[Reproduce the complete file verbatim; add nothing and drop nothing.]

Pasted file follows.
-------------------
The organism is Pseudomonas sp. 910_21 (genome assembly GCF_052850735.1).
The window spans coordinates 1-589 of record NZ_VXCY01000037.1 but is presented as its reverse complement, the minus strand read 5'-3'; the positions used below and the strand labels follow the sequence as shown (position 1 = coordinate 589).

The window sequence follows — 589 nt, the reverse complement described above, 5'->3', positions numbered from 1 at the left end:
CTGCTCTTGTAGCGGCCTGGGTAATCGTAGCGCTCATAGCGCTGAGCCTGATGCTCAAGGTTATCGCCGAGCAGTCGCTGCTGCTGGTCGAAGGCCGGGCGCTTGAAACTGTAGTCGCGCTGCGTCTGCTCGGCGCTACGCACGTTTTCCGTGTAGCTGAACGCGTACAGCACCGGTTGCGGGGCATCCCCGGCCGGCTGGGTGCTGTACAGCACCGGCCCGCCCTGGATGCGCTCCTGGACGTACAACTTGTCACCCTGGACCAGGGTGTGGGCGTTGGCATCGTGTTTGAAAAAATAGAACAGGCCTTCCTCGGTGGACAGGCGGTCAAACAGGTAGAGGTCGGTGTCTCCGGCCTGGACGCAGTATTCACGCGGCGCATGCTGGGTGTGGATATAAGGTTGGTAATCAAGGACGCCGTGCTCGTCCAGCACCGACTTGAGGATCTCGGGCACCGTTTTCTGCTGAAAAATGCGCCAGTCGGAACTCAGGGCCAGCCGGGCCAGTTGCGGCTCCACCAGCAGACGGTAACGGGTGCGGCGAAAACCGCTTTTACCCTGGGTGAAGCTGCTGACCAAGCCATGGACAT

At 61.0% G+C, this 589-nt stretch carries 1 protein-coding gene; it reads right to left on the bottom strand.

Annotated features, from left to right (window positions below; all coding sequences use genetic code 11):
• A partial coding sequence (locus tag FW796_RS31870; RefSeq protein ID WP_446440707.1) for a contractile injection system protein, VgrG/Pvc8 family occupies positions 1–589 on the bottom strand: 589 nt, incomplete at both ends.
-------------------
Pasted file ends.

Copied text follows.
The organism is Pseudomonas sp. 910_21 (genome assembly GCF_052850735.1).
The window spans coordinates 1-589 of record NZ_VXCY01000037.1 but is presented as its reverse complement, the minus strand read 5'-3'; the positions used below and the strand labels follow the sequence as shown (position 1 = coordinate 589).

The window sequence follows — 589 nt, the reverse complement described above, 5'->3', positions numbered from 1 at the left end:
CTGCTCTTGTAGCGGCCTGGGTAATCGTAGCGCTCATAGCGCTGAGCCTGATGCTCAAGGTTATCGCCGAGCAGTCGCTGCTGCTGGTCGAAGGCCGGGCGCTTGAAACTGTAGTCGCGCTGCGTCTGCTCGGCGCTACGCACGTTTTCCGTGTAGCTGAACGCGTACAGCACCGGTTGCGGGGCATCCCCGGCCGGCTGGGTGCTGTACAGCACCGGCCCGCCCTGGATGCGCTCCTGGACGTACAACTTGTCACCCTGGACCAGGGTGTGGGCGTTGGCATCGTGTTTGAAAAAATAGAACAGGCCTTCCTCGGTGGACAGGCGGTCAAACAGGTAGAGGTCGGTGTCTCCGGCCTGGACGCAGTATTCACGCGGCGCATGCTGGGTGTGGATATAAGGTTGGTAATCAAGGACGCCGTGCTCGTCCAGCACCGACTTGAGGATCTCGGGCACCGTTTTCTGCTGAAAAATGCGCCAGTCGGAACTCAGGGCCAGCCGGGCCAGTTGCGGCTCCACCAGCAGACGGTAACGGGTGCGGCGAAAACCGCTTTTACCCTGGGTGAAGCTGCTGACCAAGCCATGGACAT

At 61.0% G+C, this 589-nt stretch carries 1 protein-coding gene; it reads right to left on the bottom strand.

Annotated features, from left to right (window positions below; all coding sequences use genetic code 11):
• A partial coding sequence (locus tag FW796_RS31870; RefSeq protein ID WP_446440707.1) for a contractile injection system protein, VgrG/Pvc8 family occupies positions 1–589 on the bottom strand: 589 nt, incomplete at both ends.